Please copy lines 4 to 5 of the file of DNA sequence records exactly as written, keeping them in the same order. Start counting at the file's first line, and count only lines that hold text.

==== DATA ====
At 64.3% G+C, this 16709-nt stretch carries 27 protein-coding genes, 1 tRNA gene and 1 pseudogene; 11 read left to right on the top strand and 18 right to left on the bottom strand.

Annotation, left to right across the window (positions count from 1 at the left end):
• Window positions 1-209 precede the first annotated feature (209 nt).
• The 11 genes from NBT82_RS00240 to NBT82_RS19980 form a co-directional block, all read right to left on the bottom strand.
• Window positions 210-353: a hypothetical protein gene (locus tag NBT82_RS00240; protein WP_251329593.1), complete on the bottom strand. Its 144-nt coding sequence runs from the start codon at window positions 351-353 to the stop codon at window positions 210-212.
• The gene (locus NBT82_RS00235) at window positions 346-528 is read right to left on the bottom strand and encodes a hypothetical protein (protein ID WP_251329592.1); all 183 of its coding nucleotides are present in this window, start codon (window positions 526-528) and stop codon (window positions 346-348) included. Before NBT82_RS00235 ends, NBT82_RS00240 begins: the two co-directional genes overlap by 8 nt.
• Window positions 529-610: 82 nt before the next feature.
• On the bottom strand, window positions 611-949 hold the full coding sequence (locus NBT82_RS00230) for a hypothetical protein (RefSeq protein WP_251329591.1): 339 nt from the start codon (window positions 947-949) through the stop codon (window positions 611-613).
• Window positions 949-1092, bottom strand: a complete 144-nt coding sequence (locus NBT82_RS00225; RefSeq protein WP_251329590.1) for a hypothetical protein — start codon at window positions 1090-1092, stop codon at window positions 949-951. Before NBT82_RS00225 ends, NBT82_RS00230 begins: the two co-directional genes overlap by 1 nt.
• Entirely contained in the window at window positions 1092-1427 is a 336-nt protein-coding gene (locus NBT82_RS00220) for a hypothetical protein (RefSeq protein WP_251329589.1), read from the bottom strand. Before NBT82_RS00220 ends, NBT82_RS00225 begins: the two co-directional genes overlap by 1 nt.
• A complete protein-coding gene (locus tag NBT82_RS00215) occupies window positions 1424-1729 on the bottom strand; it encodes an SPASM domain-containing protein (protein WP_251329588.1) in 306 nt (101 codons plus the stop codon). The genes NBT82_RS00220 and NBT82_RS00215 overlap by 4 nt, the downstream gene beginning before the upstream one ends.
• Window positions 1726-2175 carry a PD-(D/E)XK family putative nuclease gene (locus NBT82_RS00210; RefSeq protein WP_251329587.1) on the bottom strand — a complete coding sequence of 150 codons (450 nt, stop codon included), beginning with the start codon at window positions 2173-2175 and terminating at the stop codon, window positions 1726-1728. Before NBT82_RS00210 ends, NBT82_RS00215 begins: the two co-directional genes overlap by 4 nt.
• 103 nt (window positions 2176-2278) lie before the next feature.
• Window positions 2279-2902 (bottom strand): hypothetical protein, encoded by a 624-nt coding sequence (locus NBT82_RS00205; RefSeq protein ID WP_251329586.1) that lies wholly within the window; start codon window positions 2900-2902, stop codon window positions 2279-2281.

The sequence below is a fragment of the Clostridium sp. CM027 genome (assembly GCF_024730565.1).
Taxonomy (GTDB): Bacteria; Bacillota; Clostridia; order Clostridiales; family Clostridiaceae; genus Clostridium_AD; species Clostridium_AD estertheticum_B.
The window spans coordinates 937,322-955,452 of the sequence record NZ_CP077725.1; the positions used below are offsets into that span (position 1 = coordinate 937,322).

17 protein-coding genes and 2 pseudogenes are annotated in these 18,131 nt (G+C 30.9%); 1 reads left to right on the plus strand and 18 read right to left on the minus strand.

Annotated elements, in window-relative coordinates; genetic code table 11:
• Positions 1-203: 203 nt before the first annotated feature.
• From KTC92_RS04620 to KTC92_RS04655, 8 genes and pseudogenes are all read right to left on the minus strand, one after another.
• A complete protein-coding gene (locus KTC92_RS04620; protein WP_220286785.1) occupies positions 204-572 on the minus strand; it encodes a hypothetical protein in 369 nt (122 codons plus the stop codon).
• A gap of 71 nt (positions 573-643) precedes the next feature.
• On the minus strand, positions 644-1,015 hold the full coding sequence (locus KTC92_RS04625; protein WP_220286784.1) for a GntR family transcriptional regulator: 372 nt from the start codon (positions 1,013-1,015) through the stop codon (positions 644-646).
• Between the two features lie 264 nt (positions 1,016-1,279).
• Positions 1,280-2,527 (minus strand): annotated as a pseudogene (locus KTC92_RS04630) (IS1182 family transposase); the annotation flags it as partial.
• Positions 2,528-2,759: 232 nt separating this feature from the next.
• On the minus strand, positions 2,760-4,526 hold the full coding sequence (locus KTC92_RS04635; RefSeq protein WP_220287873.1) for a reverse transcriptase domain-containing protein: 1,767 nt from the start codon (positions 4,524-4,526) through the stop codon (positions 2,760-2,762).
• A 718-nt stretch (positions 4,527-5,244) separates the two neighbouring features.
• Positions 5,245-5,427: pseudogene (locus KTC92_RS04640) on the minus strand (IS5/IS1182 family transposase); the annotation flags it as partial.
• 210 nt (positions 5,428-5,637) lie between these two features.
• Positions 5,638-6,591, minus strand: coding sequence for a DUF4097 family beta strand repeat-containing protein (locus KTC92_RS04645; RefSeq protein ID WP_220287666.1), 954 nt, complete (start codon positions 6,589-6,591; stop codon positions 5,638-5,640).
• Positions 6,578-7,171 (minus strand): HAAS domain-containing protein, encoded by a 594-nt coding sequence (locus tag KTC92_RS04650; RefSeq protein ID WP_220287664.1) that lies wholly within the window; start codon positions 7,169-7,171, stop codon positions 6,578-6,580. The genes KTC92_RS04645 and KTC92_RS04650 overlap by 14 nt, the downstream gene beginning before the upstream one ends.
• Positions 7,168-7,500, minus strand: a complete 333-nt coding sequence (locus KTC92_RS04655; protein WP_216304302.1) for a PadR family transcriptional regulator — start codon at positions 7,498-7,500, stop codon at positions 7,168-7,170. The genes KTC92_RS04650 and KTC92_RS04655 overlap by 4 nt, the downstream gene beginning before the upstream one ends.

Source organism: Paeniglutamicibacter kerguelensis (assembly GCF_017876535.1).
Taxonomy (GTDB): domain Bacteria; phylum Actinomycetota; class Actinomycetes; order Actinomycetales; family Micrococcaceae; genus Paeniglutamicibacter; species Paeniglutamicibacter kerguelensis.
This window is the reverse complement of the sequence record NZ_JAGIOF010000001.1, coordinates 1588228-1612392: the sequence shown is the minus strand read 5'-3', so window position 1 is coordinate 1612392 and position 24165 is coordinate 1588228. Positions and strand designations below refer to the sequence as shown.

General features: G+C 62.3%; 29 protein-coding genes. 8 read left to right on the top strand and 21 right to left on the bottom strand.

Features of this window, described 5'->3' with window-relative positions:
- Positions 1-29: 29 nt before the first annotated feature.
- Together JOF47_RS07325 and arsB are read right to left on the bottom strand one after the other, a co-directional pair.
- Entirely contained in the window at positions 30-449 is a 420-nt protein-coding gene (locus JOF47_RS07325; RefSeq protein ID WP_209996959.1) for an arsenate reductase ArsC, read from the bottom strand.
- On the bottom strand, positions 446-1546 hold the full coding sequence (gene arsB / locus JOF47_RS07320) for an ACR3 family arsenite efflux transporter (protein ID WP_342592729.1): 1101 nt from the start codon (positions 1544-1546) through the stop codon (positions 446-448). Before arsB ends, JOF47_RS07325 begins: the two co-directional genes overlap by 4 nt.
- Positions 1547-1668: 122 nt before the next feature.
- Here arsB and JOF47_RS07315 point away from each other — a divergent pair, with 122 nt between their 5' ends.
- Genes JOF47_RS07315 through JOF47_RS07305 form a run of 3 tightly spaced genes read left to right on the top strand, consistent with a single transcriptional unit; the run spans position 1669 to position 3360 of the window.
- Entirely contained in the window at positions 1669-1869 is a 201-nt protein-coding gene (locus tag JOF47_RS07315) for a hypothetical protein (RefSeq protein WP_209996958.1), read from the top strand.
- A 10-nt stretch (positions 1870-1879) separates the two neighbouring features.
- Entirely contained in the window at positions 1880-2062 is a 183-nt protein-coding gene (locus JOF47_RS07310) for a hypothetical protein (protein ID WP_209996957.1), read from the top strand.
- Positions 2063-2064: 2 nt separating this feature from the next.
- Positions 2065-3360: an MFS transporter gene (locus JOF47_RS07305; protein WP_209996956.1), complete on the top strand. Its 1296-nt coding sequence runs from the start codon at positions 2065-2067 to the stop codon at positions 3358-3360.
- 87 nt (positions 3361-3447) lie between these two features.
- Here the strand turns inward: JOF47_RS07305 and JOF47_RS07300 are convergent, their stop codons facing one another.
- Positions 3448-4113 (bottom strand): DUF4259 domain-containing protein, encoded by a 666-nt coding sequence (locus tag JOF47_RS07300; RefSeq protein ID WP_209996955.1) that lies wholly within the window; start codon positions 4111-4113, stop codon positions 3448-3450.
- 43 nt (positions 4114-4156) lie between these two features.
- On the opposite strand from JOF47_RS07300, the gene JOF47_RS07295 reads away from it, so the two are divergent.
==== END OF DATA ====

• The 11 genes from NBT82_RS00240 to NBT82_RS19980 form a co-directional block, all read right to left on the bottom strand.
• Window positions 210-353: a hypothetical protein gene (locus tag NBT82_RS00240; protein WP_251329593.1), complete on the bottom strand. Its 144-nt coding sequence runs from the start codon at window positions 351-353 to the stop codon at window positions 210-212.